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Strain typing of pathogens: what is E. coli?

By Tim Johnson, Associate Professor at the University of Minnesota

Editor's note:  This is part 2 of a 3-part series written for Gobbles, the official publication of the Minnesota Turkey Growers Association. 

E. coli-associated diseases are perhaps the most recognized, yet least understood of all the bacterial diseases of turkeys. The disease is collectively referred to as colibacillosis, but includes many syndromes ranging from skin infections through systemic disease involving bloodstream infection. Most producers are very good at identifying birds impacted by E. coli. However, the underlying issues regarding how and why disease occurred are complex.

1. E. coli is mainly a secondary disease, but…

It is true that the majority of birds impacted by E. coli disease are the result of some other primary insult (i.e., a viral pathogen, air quality issues, or other stress issues). However, not all E. coli are created equal. Most E. coli from turkeys are “commensal,” meaning they are not able to cause disease on their own. Some E. coli have extra genes that make it much easier for them to cause disease – these are referred to as avian pathogenic E. coli, or APEC. Both commensal E. coli and APEC are always present in a barn. However, APEC lower the threshold for clinical signs of disease to occur. That is, signs of clinical disease will occur with fewer stressors when APEC are involved, as compared to when commensal E. coli are involved.

2. APEC are extremely diverse, making control difficult.

Commercial vaccines against APEC typically target a small number of serotypes. Yet, APEC from turkeys belong to many different serotypes. In the work below, several hundred APEC collected from diseased turkeys in the U.S. were genome-sequenced. While some dominant serotypes were identified (red and green boxes), a vaccine designed against those groups likely would not protect against all APEC found in turkeys. Thus, control of APEC is very difficult with commercial vaccination. Autogenous vaccination using same-farm strains is more likely to be successful in this situation.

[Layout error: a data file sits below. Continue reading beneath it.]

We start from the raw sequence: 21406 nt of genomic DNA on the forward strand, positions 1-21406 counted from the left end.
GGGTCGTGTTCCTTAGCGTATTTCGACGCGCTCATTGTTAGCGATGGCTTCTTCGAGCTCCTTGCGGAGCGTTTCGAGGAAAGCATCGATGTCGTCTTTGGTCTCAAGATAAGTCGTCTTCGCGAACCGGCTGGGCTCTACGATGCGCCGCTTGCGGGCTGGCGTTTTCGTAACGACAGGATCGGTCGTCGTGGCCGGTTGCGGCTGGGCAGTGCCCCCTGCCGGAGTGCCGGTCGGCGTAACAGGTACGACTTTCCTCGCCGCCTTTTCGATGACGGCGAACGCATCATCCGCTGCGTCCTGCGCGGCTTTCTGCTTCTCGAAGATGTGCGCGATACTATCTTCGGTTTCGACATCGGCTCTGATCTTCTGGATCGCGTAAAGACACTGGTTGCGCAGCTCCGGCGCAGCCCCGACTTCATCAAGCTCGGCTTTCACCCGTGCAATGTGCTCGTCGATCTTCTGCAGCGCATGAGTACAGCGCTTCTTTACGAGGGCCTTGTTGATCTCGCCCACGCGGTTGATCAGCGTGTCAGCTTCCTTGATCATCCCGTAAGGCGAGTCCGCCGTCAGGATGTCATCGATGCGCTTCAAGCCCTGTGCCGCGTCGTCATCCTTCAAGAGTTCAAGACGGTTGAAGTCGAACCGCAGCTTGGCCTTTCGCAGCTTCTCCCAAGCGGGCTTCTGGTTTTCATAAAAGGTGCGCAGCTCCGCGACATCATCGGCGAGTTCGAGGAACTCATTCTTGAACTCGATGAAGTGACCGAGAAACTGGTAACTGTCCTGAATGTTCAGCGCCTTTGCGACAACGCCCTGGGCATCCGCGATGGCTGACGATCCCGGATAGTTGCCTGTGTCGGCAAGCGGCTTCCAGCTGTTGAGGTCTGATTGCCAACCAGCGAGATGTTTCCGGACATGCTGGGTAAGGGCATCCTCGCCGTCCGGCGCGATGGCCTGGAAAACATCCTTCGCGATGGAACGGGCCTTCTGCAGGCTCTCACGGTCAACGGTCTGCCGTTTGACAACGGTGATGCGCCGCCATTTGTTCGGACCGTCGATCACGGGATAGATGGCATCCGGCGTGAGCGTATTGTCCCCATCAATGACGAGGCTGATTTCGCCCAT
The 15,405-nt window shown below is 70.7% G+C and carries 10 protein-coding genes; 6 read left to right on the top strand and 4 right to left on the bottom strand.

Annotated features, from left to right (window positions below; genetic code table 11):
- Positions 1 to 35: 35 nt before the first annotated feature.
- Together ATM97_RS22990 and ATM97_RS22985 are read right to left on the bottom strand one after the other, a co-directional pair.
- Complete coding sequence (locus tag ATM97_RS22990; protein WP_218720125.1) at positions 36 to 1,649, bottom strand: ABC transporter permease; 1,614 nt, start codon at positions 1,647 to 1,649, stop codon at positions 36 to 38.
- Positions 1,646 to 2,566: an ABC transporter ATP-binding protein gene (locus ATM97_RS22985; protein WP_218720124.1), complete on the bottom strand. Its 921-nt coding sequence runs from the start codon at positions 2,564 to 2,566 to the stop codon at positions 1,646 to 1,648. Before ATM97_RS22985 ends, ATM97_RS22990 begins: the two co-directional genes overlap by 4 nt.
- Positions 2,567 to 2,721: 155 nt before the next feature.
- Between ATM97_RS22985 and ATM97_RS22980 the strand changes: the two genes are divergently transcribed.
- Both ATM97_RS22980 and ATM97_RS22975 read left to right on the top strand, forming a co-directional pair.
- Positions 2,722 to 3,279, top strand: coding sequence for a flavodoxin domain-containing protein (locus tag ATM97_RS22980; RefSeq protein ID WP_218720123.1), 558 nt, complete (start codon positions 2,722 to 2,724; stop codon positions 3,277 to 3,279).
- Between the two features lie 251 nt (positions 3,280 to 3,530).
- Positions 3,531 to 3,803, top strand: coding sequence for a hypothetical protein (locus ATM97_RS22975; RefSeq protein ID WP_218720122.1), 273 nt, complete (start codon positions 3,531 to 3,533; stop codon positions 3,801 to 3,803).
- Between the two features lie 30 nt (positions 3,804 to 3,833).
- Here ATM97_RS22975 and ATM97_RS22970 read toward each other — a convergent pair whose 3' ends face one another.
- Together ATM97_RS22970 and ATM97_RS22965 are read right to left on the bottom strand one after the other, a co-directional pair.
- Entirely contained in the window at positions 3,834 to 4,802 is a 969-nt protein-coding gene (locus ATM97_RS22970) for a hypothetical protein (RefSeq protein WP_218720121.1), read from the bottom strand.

3. The absence of clinical disease does not mean APEC are under control.

There is increasing evidence that APEC and other bacterial pathogens can impact performance, even in the absence of clinical disease. In particular, average daily gain strongly correlates with load of APEC carried by a healthy bird in its gut and respiratory tract. This suggests that the economic impact of APEC goes far beyond disease mortality and may impact the bottom line for producers irrespective of mortality rate.

E. coli-associated disease has always been an issue for poultry producers, and certainly disease itself can be mitigated by controlling other pathogens and limiting bird stress. However, producers should remember that APEC are always there, they are diverse, and it is beneficial to target them for control even when increased mortality is not present.
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